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DUPLICITY (2009) ** movie review by COOP

Posted on March 24th, 2009
Posted on March 24th, 2009


“Duplicity” is what happens when a writer creates a moderately clever script but the translation to the big screen doesn’t measure up. Writer/Director Tony Gilroy’s follow up to the highly overrated “Michael Clayton” further justifies my boredom with his work by offering up a light caper film with very few laughs, a mostly sour romance and a thick-as-molasses intrigue plot that fails to surprise despite multiple plot twists.

Clive Owen plays Ray Koval, a former MI-6 agent hired to work in corporate espionage for manic cosmetics CEO Richard Garsik (Paul Giamatti). It appears that Garsik’s rival company, headed by the sly Howard Tully (Tom Wilkinson), has developed a “top secret” cosmetic product that will put Garsik out of business. Koval and his team aim to steal the product’s formula using a mole in Tully’s counterintelligence department. To Koval’s dismay, the mole, Claire Stenwick (Julia Roberts), is an ex-CIA agent that duped him and ruined his reputation during an operation in Dubai six years prior. As Koval and Stenwick begrudgingly work together, we learn through a series of flashbacks that the two have a lot more history than they let on.

It’s like “Ocean’s Eleven,” except everyone’s stabbing each other in the back and no one is having any fun. The impressive cast radiates zero charisma since the best actors (Giamatti and Wilkinson) don’t get to interact except for the genius opening credits sequence where they engage in a slow-motion slap fight in front of their horrified employees.

Owens and Roberts last shared the screen in Mike Nichols’ superior “Closer” which boiled the screen with intense relationship drama. While they do exhibit some chemistry, both work better when their characters are at each other’s throats. I appreciate that Roberts scowled most of the film instead of overexposing her famous, gaping smile, but she still doesn’t provide much to compliment. She’s no longer the romantic comedy darling of the 90’s or the dramatic powerhouse of the early 00’s. I hope she will realize she’s not a bankable star anymore, prompting her to take some more daring roles to finally break free of her cinematic comfort zone. Owens continues to deliver fine performances, but I’d rather see him in something more serious. He does his best work in tense dramas and action so I hope he cashes his paycheck on this one and never looks back.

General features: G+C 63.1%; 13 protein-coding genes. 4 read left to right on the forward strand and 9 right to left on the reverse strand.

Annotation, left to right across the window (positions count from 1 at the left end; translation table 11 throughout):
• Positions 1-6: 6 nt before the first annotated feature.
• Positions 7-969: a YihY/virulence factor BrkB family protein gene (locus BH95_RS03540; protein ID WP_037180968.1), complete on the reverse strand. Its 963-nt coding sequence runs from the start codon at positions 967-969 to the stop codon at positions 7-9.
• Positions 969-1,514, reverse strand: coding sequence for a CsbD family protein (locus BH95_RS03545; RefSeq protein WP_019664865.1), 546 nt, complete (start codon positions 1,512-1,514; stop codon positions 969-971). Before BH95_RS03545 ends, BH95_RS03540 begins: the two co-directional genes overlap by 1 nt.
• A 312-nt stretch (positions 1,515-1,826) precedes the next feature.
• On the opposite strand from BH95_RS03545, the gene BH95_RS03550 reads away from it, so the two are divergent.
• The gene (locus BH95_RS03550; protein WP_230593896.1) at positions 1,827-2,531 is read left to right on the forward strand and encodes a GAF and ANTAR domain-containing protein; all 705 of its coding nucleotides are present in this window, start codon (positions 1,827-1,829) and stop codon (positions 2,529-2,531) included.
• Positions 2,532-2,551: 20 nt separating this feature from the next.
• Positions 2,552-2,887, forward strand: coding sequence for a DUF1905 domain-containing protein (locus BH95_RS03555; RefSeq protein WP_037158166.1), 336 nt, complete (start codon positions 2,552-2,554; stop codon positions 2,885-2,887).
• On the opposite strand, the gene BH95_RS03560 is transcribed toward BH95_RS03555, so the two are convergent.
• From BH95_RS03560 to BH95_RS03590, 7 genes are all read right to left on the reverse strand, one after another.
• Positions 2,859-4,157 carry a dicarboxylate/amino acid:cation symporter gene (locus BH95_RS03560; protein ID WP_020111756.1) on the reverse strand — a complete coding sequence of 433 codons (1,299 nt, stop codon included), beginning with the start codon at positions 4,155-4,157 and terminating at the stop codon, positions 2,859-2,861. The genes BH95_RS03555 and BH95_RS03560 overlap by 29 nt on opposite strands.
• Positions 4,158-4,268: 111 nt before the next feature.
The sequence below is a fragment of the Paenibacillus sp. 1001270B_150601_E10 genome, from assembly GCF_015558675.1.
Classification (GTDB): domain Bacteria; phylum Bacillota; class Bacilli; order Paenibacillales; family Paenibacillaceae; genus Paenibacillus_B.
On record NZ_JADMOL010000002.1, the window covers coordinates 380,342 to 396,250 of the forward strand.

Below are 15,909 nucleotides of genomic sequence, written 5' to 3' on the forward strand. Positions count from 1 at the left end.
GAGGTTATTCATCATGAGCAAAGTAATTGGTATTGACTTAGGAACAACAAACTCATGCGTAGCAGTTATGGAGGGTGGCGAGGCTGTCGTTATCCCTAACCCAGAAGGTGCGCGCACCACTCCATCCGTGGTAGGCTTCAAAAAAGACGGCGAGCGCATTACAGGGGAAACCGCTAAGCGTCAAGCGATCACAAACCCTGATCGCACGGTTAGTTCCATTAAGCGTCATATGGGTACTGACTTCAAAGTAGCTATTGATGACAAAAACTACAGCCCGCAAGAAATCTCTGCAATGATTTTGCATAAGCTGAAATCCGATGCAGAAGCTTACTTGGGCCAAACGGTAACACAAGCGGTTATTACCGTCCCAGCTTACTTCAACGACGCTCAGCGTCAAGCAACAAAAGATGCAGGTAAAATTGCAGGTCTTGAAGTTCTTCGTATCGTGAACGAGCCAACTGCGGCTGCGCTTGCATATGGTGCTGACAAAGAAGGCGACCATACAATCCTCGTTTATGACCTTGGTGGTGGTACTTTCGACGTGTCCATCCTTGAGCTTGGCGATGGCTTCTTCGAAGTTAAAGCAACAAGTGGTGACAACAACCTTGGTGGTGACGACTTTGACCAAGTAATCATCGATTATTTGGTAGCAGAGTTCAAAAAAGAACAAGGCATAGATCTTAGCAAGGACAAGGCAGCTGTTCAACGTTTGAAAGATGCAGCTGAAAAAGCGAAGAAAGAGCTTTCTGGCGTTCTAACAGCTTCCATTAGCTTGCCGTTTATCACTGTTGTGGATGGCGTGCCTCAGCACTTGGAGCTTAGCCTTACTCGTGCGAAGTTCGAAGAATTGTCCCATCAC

The studio marketing department made a huge mistake in the promotional trailers by telegraphing the con job that Koval and Stenwick try to pull on their employers. This could’ve been a great twist early on, but I suppose the chemistry/romance potential between Owen and Roberts took precedent as a larger selling point. Despite the misstep, the story offers multiple twists to keep the audience guessing all the way until the end. The problem is that none of these twists fail to shock. The plot reaches points where the twist will render either an A or B result (i.e. who will betray who?). With so much double-crossing in the story, the betrayals become tiresome, leading up to a final twist that’s both frustrating and contrived. Roberts and Owens can’t even give us much of a romance when they spend most of their time putting each other through mean-spirited tests to determine the other’s loyalty. Oh well… at least “Duplicity” is an apt title.

The non-existent tension in these light and breezy caper films usually inspires me to avoid the genre all together. “The Italian Job” remains the best recent example of this category, and I’ve yet to see any on the horizon that aspire to top it. The “Oceans” franchise (which many enjoy due to its fun tone), always struck me as a bunch of overpaid actors goofing off between more substantial projects. “Duplicity” could’ve at least matched “Ocean’s” entertainment level if it had less double crossing and more humor. The only scene where I remember laughing heartily was the aforementioned Giamatti/Wilkinson opening credits slap-down.

If you must see a light caper film starring Julia Roberts, “Duplicity” is your only choice at the box office, so knock yourself out. It might appeal to many casual movie-goers as long as they don’t expect any new or exciting.

Rating: 2 out of 5 stars

Trailer below…

-Coop
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